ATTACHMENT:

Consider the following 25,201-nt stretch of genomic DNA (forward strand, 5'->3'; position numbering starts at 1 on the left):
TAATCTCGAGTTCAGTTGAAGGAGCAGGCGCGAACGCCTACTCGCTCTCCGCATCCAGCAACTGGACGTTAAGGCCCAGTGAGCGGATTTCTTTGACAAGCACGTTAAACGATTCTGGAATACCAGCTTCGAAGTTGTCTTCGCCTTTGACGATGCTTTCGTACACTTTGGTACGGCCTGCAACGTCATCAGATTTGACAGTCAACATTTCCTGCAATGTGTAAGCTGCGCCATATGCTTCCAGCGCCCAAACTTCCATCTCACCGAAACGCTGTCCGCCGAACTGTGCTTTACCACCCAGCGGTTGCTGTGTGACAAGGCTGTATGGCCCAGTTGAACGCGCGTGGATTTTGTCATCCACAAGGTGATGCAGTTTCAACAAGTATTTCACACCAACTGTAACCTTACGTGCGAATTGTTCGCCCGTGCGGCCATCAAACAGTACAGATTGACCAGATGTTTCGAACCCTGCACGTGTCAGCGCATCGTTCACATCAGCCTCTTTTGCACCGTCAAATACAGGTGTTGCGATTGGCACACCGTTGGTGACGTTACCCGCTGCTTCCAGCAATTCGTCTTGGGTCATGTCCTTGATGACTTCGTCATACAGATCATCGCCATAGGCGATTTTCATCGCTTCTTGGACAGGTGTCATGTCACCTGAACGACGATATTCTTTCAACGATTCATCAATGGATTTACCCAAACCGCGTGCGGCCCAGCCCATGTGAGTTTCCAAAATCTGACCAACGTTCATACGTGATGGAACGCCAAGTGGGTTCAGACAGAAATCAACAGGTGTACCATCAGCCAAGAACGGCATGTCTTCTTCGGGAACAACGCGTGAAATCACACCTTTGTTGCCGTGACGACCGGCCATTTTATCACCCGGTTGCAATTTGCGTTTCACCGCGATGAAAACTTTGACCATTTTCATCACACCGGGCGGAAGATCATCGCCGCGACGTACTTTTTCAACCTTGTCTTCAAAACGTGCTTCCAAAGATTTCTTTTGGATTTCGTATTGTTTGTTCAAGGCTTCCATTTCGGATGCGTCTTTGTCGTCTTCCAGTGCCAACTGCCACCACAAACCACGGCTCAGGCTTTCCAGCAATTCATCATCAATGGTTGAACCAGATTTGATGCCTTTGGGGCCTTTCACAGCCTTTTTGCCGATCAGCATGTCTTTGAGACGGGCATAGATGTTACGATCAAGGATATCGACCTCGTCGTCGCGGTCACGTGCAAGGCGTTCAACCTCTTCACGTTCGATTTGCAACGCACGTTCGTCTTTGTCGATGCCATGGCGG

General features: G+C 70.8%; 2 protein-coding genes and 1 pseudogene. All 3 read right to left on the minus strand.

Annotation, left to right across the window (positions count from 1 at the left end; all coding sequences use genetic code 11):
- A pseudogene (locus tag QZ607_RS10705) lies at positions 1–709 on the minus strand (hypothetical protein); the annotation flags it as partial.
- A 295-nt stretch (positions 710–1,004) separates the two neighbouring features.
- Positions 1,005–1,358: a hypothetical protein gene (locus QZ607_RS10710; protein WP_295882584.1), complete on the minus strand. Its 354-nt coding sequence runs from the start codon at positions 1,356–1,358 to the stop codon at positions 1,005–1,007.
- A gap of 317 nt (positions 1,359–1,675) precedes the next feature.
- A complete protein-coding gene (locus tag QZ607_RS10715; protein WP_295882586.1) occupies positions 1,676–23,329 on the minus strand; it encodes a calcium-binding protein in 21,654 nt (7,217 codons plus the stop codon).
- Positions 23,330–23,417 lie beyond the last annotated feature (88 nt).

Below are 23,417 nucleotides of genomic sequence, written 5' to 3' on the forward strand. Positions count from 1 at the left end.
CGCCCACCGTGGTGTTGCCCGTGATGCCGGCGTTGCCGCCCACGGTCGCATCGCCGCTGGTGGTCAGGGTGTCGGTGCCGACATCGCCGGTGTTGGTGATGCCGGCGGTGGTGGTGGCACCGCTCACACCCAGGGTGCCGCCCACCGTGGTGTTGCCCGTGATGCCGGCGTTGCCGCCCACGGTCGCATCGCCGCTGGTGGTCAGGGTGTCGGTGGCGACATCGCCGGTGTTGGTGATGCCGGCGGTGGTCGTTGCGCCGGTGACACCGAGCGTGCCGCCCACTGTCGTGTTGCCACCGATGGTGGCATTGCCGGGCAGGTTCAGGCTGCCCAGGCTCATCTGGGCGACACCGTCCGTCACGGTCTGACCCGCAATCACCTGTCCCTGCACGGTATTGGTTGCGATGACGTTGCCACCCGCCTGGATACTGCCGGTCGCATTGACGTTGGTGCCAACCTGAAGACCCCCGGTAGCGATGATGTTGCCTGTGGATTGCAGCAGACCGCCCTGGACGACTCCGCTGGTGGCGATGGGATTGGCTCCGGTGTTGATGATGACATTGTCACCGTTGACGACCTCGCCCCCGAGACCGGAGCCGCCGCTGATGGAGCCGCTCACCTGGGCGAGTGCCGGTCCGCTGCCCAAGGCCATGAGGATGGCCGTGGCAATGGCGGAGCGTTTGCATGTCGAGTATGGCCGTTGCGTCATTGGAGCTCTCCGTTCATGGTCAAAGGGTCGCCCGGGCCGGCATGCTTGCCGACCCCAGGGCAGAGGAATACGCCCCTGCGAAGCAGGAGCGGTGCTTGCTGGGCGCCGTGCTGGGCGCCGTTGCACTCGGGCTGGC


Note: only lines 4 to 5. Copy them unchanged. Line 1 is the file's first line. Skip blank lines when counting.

Annotation, left to right across the window (positions count from 1 at the left end; all coding sequences use genetic code 11):
- A pseudogene (locus tag QZ607_RS10705) lies at positions 1–709 on the minus strand (hypothetical protein); the annotation flags it as partial.